Victim Says She Was Abused by Former Immaculate Conception Teacher Multiple Times Inside School

| March 8, 2019

CLARION, Pa. (EYT) – A woman who says she was sexually abused by a teacher at Immaculate Conception School in Clarion in the 1970’s has finally seen her abuser’s name added to the Public Disclosure List.

Leila Said Gutowski, 55, told exploreClarion.com that she was abused by James Hewitt, a teacher at Immaculate Conception School in Clarion, when she was 12 to 13 years old.

Hewitt is listed on the Erie Diocese Public Disclosure List of those credibly accused as a deceased former lay teacher, and the Diocese of Erie confirmed that Hewitt taught at Immaculate Conception School in Clarion from either 1973 or 1974 to 1984, when he resigned.

“At least one other person finally came forward to corroborate that the teacher who abused me also abused them,” Gutowski told exploreClarion.com.

According to Gutowski, Hewitt began making advances toward her during his first year teaching at Immaculate Conception and started with letters of a sexual nature but soon escalated to physical acts. This abuse occurred on multiple occasions inside the school when the teacher would take her away from her classmates, often to a utility or locker room. The abuse continued on a regular basis until her family moved away in 1976.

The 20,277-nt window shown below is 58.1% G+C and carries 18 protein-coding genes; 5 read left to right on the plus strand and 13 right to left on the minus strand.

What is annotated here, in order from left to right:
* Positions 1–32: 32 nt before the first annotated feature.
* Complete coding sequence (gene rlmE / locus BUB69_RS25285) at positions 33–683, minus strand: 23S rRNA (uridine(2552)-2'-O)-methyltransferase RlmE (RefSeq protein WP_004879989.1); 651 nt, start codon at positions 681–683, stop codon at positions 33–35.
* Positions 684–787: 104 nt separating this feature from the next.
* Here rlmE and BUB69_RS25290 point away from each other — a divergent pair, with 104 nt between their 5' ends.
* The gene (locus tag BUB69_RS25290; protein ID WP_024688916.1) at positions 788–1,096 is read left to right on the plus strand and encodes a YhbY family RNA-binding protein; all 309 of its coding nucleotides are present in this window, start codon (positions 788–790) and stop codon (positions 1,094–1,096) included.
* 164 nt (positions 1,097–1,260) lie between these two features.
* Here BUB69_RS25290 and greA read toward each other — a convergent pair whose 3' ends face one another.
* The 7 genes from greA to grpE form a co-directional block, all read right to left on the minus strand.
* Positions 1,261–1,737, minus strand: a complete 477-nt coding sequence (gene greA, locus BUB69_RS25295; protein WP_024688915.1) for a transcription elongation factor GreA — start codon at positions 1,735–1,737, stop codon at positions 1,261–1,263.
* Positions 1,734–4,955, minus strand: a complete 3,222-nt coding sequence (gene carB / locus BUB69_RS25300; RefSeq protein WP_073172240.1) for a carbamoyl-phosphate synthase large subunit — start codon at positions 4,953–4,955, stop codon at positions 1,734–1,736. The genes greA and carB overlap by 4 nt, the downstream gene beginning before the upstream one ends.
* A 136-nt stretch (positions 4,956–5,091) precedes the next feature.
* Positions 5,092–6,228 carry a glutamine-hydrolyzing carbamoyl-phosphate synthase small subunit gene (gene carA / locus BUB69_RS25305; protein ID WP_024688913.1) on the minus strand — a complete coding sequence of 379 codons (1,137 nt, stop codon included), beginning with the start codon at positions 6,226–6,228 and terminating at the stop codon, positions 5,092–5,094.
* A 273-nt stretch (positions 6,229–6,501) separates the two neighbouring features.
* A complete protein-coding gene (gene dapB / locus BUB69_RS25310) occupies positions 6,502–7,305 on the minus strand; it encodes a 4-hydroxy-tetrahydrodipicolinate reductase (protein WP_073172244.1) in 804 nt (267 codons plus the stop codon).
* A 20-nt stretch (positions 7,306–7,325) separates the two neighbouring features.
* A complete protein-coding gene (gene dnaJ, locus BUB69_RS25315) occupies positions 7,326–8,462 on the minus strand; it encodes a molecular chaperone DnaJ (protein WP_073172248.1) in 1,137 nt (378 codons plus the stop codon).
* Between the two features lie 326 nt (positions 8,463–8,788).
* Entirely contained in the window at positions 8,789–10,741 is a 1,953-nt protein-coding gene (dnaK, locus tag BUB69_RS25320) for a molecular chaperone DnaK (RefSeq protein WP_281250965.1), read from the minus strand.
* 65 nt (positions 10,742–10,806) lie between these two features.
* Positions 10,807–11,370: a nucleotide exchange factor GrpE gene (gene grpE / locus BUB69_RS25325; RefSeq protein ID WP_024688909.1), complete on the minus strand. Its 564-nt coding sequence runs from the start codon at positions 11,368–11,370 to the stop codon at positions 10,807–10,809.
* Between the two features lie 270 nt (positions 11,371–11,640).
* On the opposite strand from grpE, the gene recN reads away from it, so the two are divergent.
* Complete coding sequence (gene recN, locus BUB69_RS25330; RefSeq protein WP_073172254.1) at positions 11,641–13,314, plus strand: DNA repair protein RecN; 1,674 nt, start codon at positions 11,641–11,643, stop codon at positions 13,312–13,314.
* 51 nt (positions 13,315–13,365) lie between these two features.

While she was initially convinced by Hewitt that she would not be believed if she reported him, and also frightened by his threats of violence, Gutowski finally worked up the courage to report the abuse in December of 1984, after hearing rumors that the same teacher was abusing other children.

According to Gutowski, her report was not received well, as the school administrator asked her: “What did you do to make him do that?” Nevertheless, according to Gutowski, Hewitt resigned his position at Immaculate Conception School the day after she reported him, and he immediately left the area.

“No one talked about it, he was just gone,” said Gutowski.

According to Gutowski, Hewitt was not the only teacher at Immaculate Conception School during that time period who is on the public disclosure list.

Charles R. “Rick” Cooper, of Lanexa, Virginia, is also now listed in the Erie Diocese Public Disclosure List as a credibly accused former lay teacher.

Anne-Marie Welsh, Director of the Diocese of Erie Office of Communications, told exploreClarion.com that a personnel file was not available for Charles R. “Rick” Cooper to verify his employment at Immaculate Conception School, but a victim did report abuse by Cooper occurring in 1975, and another victim reported abuse by Cooper around 1977. Welsh was unable to say where the incidents of abuse occurred.

Gutowski and two other former students said Cooper worked at Immaculate Conception as a teacher in the 1970’s. A school news article published by The Derrick newspaper in 1975 also referred to an Immaculate Conception teacher by the name of “Richard Cooper.”